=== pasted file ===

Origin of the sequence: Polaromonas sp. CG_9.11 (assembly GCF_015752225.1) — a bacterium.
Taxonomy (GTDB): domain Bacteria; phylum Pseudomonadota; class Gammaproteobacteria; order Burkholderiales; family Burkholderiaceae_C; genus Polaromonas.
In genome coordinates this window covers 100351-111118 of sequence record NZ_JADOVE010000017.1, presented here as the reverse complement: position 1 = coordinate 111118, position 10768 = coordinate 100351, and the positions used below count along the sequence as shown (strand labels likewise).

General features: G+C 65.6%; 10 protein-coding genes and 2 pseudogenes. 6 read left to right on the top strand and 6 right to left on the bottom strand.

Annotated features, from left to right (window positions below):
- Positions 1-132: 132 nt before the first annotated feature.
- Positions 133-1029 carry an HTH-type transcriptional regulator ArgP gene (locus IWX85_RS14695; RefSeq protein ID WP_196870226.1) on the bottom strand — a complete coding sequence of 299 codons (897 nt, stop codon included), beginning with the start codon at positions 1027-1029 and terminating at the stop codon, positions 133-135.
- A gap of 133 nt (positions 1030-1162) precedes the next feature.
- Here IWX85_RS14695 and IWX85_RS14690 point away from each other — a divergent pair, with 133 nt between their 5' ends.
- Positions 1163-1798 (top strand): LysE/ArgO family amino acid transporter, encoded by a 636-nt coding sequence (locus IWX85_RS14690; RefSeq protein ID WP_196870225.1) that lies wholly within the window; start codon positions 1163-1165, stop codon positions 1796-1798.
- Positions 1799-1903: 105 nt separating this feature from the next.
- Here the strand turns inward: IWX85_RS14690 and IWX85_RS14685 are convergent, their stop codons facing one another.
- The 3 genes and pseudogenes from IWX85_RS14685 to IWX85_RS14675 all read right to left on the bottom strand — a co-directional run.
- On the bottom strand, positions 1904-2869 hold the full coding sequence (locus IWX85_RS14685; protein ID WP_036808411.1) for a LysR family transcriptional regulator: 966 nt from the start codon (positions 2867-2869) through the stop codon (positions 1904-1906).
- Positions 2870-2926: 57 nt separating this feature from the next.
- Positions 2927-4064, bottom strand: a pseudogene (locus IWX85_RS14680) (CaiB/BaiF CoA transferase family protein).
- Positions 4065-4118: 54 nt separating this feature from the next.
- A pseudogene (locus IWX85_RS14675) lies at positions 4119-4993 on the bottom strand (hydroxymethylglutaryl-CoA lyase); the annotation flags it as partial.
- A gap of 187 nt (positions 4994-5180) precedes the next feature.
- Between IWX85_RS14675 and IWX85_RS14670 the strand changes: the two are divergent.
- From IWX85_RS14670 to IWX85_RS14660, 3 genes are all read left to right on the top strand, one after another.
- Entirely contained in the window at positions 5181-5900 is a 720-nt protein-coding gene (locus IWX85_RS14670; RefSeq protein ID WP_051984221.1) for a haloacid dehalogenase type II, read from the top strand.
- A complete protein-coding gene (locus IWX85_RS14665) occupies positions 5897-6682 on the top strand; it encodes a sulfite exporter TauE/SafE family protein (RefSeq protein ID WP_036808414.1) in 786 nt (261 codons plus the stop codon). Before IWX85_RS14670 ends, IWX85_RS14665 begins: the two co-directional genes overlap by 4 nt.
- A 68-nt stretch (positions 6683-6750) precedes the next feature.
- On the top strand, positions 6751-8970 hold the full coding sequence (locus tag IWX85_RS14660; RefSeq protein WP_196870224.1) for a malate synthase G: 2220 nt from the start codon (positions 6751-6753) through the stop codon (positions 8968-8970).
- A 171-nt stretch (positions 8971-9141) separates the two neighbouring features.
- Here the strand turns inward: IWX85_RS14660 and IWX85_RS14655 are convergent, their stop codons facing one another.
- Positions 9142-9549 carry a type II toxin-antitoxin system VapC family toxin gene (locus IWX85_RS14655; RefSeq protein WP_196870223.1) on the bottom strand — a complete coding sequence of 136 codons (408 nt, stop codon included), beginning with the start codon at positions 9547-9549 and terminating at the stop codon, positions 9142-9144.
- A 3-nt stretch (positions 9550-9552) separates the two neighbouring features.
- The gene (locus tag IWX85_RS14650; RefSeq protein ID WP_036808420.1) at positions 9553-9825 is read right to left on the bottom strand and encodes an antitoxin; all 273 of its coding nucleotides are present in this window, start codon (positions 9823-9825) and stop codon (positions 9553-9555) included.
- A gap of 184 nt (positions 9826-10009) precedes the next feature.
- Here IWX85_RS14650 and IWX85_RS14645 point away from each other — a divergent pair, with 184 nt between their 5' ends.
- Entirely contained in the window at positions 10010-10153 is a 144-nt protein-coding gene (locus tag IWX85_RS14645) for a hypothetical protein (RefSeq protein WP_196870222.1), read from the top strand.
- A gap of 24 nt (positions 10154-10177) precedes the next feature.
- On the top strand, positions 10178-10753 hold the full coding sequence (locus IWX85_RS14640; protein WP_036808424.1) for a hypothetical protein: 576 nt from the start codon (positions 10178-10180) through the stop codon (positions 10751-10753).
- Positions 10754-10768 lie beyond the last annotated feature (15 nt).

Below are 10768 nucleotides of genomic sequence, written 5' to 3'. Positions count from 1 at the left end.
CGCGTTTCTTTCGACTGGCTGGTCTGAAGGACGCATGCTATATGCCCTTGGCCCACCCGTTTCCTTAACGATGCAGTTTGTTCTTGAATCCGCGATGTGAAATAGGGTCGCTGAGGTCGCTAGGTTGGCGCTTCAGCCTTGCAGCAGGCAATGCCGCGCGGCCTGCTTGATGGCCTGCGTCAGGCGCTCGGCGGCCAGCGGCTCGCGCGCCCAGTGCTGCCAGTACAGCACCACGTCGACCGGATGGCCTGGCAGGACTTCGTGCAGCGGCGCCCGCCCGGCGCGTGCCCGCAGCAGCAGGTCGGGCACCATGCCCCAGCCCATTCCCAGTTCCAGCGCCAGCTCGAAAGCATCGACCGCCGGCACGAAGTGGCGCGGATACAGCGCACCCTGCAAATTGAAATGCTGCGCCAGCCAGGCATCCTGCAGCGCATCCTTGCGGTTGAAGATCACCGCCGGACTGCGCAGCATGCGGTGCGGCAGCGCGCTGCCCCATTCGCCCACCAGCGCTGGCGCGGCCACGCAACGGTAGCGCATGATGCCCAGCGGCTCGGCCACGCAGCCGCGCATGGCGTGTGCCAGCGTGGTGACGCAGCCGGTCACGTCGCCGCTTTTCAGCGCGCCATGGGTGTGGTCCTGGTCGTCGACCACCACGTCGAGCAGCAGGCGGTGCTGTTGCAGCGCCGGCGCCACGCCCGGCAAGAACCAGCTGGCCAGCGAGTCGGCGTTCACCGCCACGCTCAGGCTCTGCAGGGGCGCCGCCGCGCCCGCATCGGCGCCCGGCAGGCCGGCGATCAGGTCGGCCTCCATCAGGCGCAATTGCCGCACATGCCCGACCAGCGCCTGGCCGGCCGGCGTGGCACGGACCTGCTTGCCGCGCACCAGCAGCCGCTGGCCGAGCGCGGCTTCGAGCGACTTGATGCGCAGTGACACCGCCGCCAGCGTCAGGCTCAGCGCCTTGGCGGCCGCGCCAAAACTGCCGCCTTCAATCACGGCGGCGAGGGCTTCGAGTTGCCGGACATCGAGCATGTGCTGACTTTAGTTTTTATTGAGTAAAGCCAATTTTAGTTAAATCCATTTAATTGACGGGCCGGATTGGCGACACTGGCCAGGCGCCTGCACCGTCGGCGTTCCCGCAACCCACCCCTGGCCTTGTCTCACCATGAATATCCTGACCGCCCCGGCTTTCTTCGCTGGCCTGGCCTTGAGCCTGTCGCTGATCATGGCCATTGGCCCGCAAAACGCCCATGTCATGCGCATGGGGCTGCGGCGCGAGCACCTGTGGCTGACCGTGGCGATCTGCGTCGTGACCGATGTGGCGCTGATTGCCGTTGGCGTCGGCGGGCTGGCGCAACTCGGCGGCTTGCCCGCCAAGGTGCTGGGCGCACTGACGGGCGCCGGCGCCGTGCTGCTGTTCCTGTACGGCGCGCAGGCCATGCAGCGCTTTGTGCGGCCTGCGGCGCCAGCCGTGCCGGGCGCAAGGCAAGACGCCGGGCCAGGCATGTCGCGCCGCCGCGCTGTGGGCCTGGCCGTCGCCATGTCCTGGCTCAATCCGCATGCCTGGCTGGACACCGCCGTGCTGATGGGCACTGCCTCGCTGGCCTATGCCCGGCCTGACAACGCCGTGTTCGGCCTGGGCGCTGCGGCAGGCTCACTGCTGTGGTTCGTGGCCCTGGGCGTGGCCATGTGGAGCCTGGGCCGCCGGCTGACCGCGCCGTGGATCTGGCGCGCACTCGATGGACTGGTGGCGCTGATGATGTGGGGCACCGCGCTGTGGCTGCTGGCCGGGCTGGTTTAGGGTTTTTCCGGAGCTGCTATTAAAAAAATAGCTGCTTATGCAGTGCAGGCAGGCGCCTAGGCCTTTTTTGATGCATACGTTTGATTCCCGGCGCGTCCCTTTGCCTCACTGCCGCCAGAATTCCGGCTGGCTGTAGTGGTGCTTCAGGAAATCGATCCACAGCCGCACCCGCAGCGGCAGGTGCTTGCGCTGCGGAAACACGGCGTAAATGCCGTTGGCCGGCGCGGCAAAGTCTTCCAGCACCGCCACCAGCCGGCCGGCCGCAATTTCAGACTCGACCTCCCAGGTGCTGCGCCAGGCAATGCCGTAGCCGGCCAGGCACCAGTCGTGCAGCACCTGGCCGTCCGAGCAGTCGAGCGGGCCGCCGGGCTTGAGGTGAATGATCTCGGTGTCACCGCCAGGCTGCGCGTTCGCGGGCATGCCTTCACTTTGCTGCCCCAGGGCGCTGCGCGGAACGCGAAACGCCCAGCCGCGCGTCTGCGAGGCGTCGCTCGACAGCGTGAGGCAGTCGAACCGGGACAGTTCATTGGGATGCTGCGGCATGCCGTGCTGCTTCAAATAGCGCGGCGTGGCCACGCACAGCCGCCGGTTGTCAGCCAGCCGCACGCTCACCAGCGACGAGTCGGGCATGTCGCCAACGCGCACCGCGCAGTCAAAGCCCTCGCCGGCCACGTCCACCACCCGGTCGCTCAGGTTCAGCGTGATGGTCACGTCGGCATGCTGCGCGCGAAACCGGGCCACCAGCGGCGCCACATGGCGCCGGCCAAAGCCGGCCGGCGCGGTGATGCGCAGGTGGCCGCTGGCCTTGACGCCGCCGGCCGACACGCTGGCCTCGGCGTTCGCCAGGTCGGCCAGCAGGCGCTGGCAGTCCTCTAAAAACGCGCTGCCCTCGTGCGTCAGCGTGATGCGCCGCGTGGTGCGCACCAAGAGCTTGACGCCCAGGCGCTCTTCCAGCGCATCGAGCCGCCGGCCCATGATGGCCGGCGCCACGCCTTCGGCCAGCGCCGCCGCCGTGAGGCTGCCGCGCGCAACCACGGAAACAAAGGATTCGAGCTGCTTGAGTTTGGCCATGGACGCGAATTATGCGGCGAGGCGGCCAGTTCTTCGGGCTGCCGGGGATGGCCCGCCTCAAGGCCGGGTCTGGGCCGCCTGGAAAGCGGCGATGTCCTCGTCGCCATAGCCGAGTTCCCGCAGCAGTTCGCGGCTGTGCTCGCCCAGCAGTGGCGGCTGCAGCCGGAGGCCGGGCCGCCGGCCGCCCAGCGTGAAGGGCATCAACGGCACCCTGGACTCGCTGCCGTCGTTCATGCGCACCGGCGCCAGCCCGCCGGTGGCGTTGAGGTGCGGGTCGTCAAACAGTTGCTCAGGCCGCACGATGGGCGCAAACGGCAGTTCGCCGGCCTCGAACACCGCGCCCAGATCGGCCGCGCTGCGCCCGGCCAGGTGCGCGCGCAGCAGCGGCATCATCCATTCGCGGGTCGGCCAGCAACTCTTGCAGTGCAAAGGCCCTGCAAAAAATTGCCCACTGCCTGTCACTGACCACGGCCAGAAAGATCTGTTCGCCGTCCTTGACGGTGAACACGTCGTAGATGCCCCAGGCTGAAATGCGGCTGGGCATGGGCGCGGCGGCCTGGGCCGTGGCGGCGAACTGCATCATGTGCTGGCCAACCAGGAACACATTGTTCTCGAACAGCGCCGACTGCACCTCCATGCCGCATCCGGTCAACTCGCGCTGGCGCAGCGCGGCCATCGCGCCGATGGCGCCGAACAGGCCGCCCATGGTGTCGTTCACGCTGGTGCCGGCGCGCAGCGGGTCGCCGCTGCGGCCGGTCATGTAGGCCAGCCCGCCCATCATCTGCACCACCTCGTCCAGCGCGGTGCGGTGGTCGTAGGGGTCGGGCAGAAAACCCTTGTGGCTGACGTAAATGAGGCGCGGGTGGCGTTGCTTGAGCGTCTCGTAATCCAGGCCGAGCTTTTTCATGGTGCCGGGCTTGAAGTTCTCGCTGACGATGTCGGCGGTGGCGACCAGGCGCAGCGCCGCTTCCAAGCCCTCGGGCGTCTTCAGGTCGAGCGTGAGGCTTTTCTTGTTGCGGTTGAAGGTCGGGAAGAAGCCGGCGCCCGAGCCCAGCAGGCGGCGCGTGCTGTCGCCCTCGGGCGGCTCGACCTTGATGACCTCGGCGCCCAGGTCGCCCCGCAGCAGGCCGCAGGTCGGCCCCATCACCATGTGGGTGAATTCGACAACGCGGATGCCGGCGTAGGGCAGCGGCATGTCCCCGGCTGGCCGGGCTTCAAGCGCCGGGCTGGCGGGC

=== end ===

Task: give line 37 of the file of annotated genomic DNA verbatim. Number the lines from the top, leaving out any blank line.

Below are 10768 nucleotides of genomic sequence, written 5' to 3'. Positions count from 1 at the left end.